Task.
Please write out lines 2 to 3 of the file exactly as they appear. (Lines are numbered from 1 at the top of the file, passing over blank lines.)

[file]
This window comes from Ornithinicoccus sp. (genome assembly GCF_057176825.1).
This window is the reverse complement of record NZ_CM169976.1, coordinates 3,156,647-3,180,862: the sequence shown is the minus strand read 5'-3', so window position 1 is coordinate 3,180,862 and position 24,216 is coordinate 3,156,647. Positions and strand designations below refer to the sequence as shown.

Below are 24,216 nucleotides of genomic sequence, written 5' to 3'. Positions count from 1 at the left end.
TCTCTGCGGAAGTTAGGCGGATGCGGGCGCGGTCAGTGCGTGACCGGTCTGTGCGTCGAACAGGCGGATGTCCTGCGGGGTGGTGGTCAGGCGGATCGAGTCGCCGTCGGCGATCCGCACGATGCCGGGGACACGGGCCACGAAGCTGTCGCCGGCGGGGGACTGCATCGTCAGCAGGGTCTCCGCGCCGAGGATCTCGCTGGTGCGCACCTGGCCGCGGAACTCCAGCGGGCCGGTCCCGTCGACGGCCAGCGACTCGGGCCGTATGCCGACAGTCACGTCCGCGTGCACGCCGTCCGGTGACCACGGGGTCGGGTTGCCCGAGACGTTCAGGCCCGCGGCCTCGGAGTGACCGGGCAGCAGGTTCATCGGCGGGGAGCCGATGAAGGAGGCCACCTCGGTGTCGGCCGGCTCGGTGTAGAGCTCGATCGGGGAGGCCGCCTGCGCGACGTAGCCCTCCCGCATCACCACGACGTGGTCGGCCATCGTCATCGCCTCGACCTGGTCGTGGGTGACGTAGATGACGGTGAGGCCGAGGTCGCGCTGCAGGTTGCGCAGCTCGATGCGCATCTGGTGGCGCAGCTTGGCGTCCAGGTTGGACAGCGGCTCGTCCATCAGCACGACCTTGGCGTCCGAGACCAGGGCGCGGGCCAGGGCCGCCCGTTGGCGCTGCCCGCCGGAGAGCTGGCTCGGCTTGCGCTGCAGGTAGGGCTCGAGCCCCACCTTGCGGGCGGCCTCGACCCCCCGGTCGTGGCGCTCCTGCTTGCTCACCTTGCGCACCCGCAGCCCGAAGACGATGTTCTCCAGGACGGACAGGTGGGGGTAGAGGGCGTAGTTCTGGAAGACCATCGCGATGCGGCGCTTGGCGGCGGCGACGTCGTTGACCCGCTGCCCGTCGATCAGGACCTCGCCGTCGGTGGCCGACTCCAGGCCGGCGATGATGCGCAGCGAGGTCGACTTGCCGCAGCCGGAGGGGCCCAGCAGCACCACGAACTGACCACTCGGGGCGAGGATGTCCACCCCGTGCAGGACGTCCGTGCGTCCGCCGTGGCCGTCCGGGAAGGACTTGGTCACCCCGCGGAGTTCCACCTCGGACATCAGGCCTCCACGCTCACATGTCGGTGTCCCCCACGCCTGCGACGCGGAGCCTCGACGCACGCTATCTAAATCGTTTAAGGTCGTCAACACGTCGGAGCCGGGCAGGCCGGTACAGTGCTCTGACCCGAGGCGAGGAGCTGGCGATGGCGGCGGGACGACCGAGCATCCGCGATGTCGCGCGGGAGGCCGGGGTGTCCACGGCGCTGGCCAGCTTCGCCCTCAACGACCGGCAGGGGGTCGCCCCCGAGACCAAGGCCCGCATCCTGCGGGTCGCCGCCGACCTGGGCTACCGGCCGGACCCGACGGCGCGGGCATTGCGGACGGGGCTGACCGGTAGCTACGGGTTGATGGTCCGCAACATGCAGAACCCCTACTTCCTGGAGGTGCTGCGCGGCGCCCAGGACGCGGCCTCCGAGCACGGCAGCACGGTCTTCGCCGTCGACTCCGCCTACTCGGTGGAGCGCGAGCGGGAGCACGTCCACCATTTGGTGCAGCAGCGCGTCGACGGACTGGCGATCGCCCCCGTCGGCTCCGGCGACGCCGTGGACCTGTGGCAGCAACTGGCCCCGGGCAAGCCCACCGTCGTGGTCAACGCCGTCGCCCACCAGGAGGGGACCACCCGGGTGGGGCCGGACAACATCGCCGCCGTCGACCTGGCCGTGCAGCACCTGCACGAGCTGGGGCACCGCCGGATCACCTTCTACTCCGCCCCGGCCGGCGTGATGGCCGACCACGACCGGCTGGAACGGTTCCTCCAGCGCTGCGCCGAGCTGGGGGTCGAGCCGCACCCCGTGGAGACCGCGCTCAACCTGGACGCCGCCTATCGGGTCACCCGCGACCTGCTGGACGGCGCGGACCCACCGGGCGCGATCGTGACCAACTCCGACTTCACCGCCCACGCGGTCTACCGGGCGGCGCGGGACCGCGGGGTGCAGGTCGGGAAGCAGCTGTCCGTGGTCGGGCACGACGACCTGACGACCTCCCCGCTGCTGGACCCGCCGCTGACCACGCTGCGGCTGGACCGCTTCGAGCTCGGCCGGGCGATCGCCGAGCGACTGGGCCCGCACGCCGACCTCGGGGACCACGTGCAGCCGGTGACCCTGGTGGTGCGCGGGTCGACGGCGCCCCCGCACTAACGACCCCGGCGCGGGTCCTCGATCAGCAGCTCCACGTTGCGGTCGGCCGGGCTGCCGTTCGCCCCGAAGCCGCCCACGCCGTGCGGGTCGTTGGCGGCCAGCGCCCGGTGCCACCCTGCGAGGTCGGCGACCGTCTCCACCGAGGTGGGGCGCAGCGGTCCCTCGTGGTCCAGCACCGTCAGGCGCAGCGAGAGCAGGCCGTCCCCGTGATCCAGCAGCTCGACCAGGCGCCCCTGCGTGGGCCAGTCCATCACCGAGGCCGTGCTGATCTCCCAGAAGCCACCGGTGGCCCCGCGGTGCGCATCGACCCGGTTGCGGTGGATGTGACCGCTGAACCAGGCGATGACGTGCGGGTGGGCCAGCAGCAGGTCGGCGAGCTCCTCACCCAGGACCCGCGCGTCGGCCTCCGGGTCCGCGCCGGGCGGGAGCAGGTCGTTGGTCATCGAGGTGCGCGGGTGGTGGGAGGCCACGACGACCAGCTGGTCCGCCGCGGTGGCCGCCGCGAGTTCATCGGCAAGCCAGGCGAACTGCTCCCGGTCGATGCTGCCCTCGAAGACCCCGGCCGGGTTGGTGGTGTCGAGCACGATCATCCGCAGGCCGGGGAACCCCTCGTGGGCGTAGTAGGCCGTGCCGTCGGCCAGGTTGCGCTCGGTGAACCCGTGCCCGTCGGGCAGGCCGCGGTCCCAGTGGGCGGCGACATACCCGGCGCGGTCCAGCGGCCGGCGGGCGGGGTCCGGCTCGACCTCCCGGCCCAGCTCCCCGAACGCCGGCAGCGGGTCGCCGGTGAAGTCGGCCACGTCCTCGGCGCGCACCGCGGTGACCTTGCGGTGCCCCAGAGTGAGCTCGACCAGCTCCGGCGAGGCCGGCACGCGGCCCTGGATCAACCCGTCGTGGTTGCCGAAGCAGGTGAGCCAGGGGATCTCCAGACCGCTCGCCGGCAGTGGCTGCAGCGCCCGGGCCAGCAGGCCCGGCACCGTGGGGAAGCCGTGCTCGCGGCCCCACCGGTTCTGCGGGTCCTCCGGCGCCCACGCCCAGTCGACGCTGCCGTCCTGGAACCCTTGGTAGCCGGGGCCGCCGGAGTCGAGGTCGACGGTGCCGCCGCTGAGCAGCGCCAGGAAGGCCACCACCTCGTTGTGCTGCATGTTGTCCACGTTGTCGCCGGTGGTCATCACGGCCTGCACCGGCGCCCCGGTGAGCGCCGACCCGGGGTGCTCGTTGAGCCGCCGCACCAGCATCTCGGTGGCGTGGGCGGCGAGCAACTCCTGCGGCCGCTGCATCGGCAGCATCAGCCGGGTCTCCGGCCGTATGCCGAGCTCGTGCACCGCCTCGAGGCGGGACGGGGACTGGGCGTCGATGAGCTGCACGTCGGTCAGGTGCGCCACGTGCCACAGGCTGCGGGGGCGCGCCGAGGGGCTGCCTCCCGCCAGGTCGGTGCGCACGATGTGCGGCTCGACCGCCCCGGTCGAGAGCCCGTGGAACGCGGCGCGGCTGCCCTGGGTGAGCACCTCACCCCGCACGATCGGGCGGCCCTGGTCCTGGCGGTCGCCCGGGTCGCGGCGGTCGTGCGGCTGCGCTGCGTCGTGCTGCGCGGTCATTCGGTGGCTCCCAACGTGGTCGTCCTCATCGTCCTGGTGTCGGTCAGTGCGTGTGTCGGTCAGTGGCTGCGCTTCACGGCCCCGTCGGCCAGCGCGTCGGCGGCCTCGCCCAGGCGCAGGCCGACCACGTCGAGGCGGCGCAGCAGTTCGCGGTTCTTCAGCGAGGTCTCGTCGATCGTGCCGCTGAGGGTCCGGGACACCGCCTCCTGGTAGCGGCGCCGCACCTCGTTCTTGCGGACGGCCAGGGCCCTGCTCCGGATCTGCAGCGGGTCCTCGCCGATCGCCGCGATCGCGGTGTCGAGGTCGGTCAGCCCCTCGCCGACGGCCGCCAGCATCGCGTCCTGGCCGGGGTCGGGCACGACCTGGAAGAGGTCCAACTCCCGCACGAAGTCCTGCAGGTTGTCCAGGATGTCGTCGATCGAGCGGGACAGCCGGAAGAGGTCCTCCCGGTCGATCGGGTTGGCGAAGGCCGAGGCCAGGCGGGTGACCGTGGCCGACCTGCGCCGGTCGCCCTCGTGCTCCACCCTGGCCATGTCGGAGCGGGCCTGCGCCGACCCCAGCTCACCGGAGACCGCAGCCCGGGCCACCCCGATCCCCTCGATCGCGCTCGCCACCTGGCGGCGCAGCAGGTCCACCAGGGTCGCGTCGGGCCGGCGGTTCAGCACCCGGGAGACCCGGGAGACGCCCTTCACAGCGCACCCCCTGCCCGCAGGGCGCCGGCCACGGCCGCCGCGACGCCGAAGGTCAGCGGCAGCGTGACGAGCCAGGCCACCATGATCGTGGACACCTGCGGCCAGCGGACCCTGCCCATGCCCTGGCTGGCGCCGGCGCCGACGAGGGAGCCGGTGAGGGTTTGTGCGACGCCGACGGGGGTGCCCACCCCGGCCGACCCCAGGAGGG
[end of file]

This window is the reverse complement of record NZ_CM169976.1, coordinates 3,156,647-3,180,862: the sequence shown is the minus strand read 5'-3', so window position 1 is coordinate 3,180,862 and position 24,216 is coordinate 3,156,647. Positions and strand designations below refer to the sequence as shown.

Below are 24,216 nucleotides of genomic sequence, written 5' to 3'. Positions count from 1 at the left end.